Keyboard Maestro

Keyboard Maestro is a keyboard macro application on steroids. Like other keyboard macro apps, it allows you to define abbreviations that get automatically expanded as you type them. Also like many others, you can set rules for which which applications those macros should work in.

Where Keyboard Maestro stands out, though, is the ability to trigger super-sophisticated actions that include switching applications, choosing items from menus, or buttons, and even searching for and clicking on (or dragging) an image.

What does that mean? Well, when I’ve used something like “Jump Desktop” (described below) to remotely control another computer, I can use Keyboard Maestro to script actions on a Windows or Linux box without having to install any software there. It can find controls and click through almost any user interface.

It’s this richness of control that makes this one of my “Secret Weapons”.

$36.00 with a free trial period.

Note: There are several excellent alternatives to Keyboard Maestro.

I’ve used and recommend both TextExpander ( and Typinator ( You might find some of their features more important to you, like automatically detecting and suggesting new shortcuts, or text expansion when you type any whitespace character. Both offer free trials at the time of this post.


You’ve probably seen “application launcher” productivity tools like Alfred, Butler, LaunchBar, and so on. You certainly know about the search capabilities of Spotlight – built into the operating system.

Quicksilver has elements of these things, plus much, much more.

Via a keyboard shortcut, Quicksilver is available in every application. With just a few keystrokes (say, part of a name) It can launch other applications; search for and open, move, or delete files; append text to a document without opening an application; control iTunes; send an email; display the cell phone number for a contact and/or start a facetime session — and many other things.

It’s literally the very first thing I install on a new Mac. No exaggeration – I simply can’t function without it.

I promise to write in more detail in an upcoming post, but I highly recommend Merlin Mann’s podcasts describing how to set it up and how he uses it.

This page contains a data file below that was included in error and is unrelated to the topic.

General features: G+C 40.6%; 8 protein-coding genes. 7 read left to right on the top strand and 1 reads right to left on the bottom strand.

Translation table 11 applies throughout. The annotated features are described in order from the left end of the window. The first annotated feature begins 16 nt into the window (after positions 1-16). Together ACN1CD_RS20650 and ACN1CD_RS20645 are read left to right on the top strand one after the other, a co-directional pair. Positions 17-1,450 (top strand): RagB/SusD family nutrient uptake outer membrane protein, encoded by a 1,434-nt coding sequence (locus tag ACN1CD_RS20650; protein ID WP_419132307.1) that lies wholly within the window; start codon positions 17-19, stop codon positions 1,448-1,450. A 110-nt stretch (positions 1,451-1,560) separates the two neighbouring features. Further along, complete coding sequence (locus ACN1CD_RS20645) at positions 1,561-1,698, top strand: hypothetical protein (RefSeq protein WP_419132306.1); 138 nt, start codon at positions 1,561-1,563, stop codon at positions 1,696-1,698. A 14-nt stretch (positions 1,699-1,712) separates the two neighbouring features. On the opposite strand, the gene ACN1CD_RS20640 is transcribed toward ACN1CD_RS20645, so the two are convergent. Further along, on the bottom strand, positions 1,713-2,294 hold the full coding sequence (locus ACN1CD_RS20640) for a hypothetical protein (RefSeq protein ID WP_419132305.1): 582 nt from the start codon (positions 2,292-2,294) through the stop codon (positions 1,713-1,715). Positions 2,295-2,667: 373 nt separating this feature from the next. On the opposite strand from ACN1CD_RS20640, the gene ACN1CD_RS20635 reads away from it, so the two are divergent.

It’s been around for ten years, but few people have heard of it, and even fewer use it. Perhaps that’s because there’s a learning curve. Believe me, it’s worth it.


Documentation and downloads here:

Avoiding Wasted Motion

It’s all about getting things done. Not the in the David Allen GTD® time management methodology sense, particularly – just the plain old “I’d like to finish this so I can move on to something else” way.

So, what important lessons have I learned over the years? (Quick: get out your bingo cards and see how many of these you can stamp with a “well, duh”.)

  • Switching between a keyboard and a mouse or trackpad is much slower than staying with the keyboard.
  • Typing fewer characters is faster than typing more characters.
  • Automation done right increases speed and repeatability and can reduce mistakes.
  • Re-configuring a laptop every time you switch environments wastes time.
  • You shouldn’t have to hunt for important information.

If you think I’m going to check a couple of those items off with a keyboard macro tool of some kind, you’re right, but that’s only one of my secret weapons. You’ll find other posts about recommended tricks and tools that reference “Avoiding Wasted Motion”.

Things I Use

I think it’s time to publish a series of posts describing my favorite and essential software tools. They might not be useful to anyone else, but they could be handy the next time I need to rebuild a development machine or bring a new colleague into the fold.

You’ll find posts in this series in the “Tools” category. Some special favorites might also wind up in “Secret Weapons”.

I’m not a naturally well-organized person, so quite a few of these items are safety nets I’ve used to keep me from walking over the edge of a precipice. Most of these tend to be related to customer relationship or project management, billing, tax accounting, and other “boring” — but critical — tasks.

Other things in the list are productivity enhancers, and some are applications I love because they help me craft a better product.

Like a carpenter, having decent quality tools in my toolbox and knowing I can rely on them is important to me. There are some amazing free tools out there, but often it’s worth spending real money for professionally crafted and supported software.

To stretch the analogy: would you trust a guy to remodel your kitchen if he shows up with no tools and asks to borrow whatever hammer and hand saw you have lying around?

Among the items in the upcoming posts you’ll see some I categorize as “secret weapons”. Additional notes on each of those will explain why I believe these (perhaps) lesser-known tools result in huge productivity gains.

As always, your mileage may vary.

I’ll be trying to break these things down into subcategories. Check back for updates.